Dancy v. State

Annotate this Case

437 So. 2d 620 (1983)

Bobby DANCY, Jr. v. STATE.

6 Div. 263.

Court of Criminal Appeals of Alabama.

August 2, 1983.

Rehearing Denied August 30, 1983.

*621 John H. England, Jr., and Jo Celeste Pettway of England & Bivens, Tuscaloosa, for appellant.

Charles A. Graddick, Atty. Gen., and Jean Williams Brown, Asst. Atty. Gen., for appellee.


Bobby Dancy, Jr. was convicted of murder and sentenced to life imprisonment. He assigns two errors on appeal.

On January 3, 1978, appellant paid for and received a gun from Mack's Bait Shop in Tuscaloosa. He entered the showroom of the Bill DeLoach Lincoln-Mercury Agency in Tuscaloosa that day at about 5:30 p.m. where several men were standing watching the 5:30 TV news. He fired his newly acquired weapon, striking Ned Whiting, a salesman with the company, in the forehead. The injury proved immediately fatal. The appellant was arrested within a short time after the shooting. One of the men in the showroom had followed the appellant at a distance until he was able to flag a police patrol car. The defense was "not guilty" and "not guilty by reason of insanity."


The appellant contends that the trial court erred to reversal when it admitted into evidence the appellant's written request to talk with his lawyer. After having been read his Miranda rights, the appellant while in the police car made a spontaneous statement, "You all just go ahead and shoot me; I know you all are going to kill me for what I done." The contention of the appellant's counsel at trial was that the appellant was in a mental condition which made it unlikely that he would be able to understand his right to remain silent. Three psychiatrists were called as witnesses by the defense to testify to this effect, although one of them appeared to back off from his testimony to some degree. The fact that the appellant wrote on a piece of paper "I want to talk to my lawyer," and signed it "Bobby Dancy," was devastating to the conclusions of the psychiatrists and to this theory of defense.

The theory of the appellant is that the statement, "I want to talk to my lawyer," should be interpreted by us as a statement by him, "I want to remain silent." Following such proposed change in facts, appellant then contends that permitting the piece of writing into evidence amounted to a comment upon his invocation of his constitutional rights. That is to say, appellant seeks to have us interpret this exercise of the right to counsel to be the exercise of another and different right, the right to remain silent. The court instructed the jury that the evidence could be considered solely on the issue of whether the appellant's mental state on the night of the murder was such that he could or could not understand his constitutional rights. We find that the events described herein did not violate the constitutional rights of the appellant and that the court did not err in admitting such testimony.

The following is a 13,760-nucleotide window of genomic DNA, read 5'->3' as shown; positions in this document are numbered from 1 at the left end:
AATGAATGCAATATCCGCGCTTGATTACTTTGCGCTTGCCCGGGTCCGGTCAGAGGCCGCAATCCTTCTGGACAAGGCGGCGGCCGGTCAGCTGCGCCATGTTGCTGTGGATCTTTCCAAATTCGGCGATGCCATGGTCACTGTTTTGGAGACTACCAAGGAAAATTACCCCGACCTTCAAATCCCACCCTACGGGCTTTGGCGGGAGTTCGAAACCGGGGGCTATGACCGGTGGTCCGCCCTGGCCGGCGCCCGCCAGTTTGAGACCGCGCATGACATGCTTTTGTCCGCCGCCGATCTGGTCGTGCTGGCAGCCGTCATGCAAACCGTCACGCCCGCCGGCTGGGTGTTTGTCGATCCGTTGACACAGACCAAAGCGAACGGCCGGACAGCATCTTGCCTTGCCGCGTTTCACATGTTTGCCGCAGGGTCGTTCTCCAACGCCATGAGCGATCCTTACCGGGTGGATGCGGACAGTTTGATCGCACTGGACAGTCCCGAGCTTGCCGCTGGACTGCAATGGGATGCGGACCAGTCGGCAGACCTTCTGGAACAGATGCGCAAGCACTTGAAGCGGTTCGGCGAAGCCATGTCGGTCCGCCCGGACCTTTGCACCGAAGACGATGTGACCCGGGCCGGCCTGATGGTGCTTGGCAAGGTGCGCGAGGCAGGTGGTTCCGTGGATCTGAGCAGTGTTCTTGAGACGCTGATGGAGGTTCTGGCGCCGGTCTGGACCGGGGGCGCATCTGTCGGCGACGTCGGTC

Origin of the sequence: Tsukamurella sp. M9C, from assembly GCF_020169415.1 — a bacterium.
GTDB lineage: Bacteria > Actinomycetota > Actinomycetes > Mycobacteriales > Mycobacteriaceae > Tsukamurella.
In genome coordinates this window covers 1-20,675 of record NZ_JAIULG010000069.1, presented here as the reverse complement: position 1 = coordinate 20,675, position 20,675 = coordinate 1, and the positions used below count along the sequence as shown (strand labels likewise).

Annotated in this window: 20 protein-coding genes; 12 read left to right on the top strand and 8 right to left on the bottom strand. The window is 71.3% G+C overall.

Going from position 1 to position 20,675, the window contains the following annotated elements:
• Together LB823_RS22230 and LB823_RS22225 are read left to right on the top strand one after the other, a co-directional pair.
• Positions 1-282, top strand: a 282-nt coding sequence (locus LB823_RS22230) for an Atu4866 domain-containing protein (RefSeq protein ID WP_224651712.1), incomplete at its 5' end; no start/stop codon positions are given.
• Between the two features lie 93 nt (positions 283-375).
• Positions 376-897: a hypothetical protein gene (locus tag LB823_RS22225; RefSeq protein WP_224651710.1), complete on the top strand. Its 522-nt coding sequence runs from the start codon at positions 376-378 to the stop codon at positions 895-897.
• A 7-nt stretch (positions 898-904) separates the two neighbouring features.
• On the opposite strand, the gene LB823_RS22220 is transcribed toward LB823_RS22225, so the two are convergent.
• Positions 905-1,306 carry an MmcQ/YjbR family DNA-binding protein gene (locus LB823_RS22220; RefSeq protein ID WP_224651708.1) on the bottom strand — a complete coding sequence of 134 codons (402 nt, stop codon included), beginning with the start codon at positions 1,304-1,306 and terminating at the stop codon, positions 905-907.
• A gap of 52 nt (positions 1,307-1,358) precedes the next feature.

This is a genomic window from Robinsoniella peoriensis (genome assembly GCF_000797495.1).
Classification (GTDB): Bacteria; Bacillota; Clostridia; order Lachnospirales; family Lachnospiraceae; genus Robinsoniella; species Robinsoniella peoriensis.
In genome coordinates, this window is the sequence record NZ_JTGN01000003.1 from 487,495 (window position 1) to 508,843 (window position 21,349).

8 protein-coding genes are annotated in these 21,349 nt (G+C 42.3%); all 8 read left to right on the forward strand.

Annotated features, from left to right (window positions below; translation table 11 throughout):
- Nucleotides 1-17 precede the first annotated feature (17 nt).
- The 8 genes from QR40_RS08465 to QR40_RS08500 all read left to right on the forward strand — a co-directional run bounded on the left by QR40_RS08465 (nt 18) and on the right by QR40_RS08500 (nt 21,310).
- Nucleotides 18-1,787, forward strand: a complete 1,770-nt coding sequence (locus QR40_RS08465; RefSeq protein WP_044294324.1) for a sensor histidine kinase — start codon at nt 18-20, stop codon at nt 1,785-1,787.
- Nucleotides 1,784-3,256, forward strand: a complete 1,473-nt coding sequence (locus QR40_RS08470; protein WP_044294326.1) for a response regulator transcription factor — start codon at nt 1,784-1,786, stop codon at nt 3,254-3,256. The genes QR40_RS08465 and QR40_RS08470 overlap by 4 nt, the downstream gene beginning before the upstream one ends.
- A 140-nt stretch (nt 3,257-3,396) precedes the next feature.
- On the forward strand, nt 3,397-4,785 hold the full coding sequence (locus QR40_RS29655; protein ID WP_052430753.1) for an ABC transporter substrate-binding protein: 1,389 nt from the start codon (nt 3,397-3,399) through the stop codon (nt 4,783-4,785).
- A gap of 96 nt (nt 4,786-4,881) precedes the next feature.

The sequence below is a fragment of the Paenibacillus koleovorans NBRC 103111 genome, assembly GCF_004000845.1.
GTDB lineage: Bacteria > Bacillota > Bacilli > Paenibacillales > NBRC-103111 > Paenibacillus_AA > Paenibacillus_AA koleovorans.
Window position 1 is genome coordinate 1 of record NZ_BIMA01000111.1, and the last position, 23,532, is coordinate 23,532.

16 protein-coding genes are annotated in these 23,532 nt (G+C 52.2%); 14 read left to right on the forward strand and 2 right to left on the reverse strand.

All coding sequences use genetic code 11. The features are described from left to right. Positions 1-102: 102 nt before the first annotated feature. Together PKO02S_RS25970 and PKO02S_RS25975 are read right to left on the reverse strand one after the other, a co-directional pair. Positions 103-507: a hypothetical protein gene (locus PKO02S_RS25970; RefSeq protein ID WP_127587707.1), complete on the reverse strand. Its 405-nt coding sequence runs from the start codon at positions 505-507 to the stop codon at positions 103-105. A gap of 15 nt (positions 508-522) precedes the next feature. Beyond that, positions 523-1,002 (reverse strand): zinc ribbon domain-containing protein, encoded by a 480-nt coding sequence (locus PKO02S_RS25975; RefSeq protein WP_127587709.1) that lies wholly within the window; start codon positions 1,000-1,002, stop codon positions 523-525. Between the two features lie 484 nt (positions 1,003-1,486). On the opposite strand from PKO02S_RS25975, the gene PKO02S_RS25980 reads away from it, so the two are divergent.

The appellant evidently contends that the jury erred in not finding the appellant "not guilty by reason of insanity." He contends that the evidence of his insanity was overwhelming and uncontradicted so that the statutory presumption of sanity is overcome. One of the cases cited by appellant, Bowen v. State, 386 So. 2d 489 (Ala.Cr. App.) cert. denied, 386 So. 2d 492 (Ala. 1980) noted that in cases involving the principle of law here urged by the appellant, the state presented no evidence of sanity but rather chose to rely solely on the statutory presumption of sanity. Proof of appellant's insanity was not overwhelming nor was it uncontradicted. One of the psychiatrists called by the appellant admitted on direct examination that he was not sure his diagnosis would have been the same if he had had available to him all the evidence presented at the trial. He said that all he had was the information contained in a letter from the defense counsel. He testified, *622 "... I would have a lot more reservation inI am not sure I would have come to the conclusion I did had I known..."

The state called a police officer who testified that the appellant gave every appearance of being able to understand his Miranda rights. A bank employee testified that she observed the appellant conducting his banking business on many occasions and he always appeared normal. The sales clerk who sold the appellant the pistol testified that the appellant appeared normal and was able to fill out a required federal form. There's testimony from witnesses in regard to things the appellant said just after the shooting and upon his apprehension.

In sum, this is a case in which the evidence for the appellant is not overwhelming and is strongly contradicted. No error was committed therefore in submitting the case to the jury on the issue of insanity.

In view of the foregoing, this judgment is due to be affirmed.


All the Judges concur.